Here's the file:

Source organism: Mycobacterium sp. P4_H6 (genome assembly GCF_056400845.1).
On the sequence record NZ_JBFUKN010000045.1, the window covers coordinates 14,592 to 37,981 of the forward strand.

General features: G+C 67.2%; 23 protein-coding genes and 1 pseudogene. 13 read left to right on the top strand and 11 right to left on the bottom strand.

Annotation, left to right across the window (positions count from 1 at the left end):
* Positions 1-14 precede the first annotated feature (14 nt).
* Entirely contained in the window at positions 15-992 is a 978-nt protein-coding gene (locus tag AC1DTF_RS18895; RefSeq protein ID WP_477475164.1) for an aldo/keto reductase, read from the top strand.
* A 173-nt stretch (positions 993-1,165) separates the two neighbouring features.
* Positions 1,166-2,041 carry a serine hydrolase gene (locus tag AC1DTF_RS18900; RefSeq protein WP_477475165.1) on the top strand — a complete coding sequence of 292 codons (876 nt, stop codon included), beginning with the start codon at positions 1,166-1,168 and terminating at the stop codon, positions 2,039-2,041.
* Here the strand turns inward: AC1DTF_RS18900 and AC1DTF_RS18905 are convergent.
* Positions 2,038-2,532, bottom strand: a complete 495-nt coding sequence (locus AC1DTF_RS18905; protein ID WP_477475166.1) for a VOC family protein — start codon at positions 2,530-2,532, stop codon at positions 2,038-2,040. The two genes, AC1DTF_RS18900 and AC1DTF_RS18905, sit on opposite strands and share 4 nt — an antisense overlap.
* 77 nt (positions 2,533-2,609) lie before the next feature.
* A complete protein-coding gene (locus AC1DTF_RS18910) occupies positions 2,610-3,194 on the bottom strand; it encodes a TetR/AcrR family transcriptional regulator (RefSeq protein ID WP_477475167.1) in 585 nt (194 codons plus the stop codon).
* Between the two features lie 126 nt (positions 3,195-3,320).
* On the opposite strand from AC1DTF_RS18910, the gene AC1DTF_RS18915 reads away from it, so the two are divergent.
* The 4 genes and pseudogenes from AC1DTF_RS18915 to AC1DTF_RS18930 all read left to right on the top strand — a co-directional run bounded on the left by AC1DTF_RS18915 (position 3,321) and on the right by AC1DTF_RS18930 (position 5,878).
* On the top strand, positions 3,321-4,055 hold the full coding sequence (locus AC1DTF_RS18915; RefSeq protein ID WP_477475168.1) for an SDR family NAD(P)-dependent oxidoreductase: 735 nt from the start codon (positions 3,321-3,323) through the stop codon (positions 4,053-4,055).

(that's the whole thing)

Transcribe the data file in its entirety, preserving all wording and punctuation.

Source organism: Mycobacterium sp. P4_H6 (genome assembly GCF_056400845.1).
On the sequence record NZ_JBFUKN010000045.1, the window covers coordinates 14,592 to 37,981 of the forward strand.

General features: G+C 67.2%; 23 protein-coding genes and 1 pseudogene. 13 read left to right on the top strand and 11 right to left on the bottom strand.

Annotation, left to right across the window (positions count from 1 at the left end):
* Positions 1-14 precede the first annotated feature (14 nt).
* Entirely contained in the window at positions 15-992 is a 978-nt protein-coding gene (locus tag AC1DTF_RS18895; RefSeq protein ID WP_477475164.1) for an aldo/keto reductase, read from the top strand.
* A 173-nt stretch (positions 993-1,165) separates the two neighbouring features.
* Positions 1,166-2,041 carry a serine hydrolase gene (locus tag AC1DTF_RS18900; RefSeq protein WP_477475165.1) on the top strand — a complete coding sequence of 292 codons (876 nt, stop codon included), beginning with the start codon at positions 1,166-1,168 and terminating at the stop codon, positions 2,039-2,041.
* Here the strand turns inward: AC1DTF_RS18900 and AC1DTF_RS18905 are convergent.
* Positions 2,038-2,532, bottom strand: a complete 495-nt coding sequence (locus AC1DTF_RS18905; protein ID WP_477475166.1) for a VOC family protein — start codon at positions 2,530-2,532, stop codon at positions 2,038-2,040. The two genes, AC1DTF_RS18900 and AC1DTF_RS18905, sit on opposite strands and share 4 nt — an antisense overlap.
* 77 nt (positions 2,533-2,609) lie before the next feature.
* A complete protein-coding gene (locus AC1DTF_RS18910) occupies positions 2,610-3,194 on the bottom strand; it encodes a TetR/AcrR family transcriptional regulator (RefSeq protein ID WP_477475167.1) in 585 nt (194 codons plus the stop codon).
* Between the two features lie 126 nt (positions 3,195-3,320).
* On the opposite strand from AC1DTF_RS18910, the gene AC1DTF_RS18915 reads away from it, so the two are divergent.
* The 4 genes and pseudogenes from AC1DTF_RS18915 to AC1DTF_RS18930 all read left to right on the top strand — a co-directional run bounded on the left by AC1DTF_RS18915 (position 3,321) and on the right by AC1DTF_RS18930 (position 5,878).
* On the top strand, positions 3,321-4,055 hold the full coding sequence (locus AC1DTF_RS18915; RefSeq protein ID WP_477475168.1) for an SDR family NAD(P)-dependent oxidoreductase: 735 nt from the start codon (positions 3,321-3,323) through the stop codon (positions 4,053-4,055).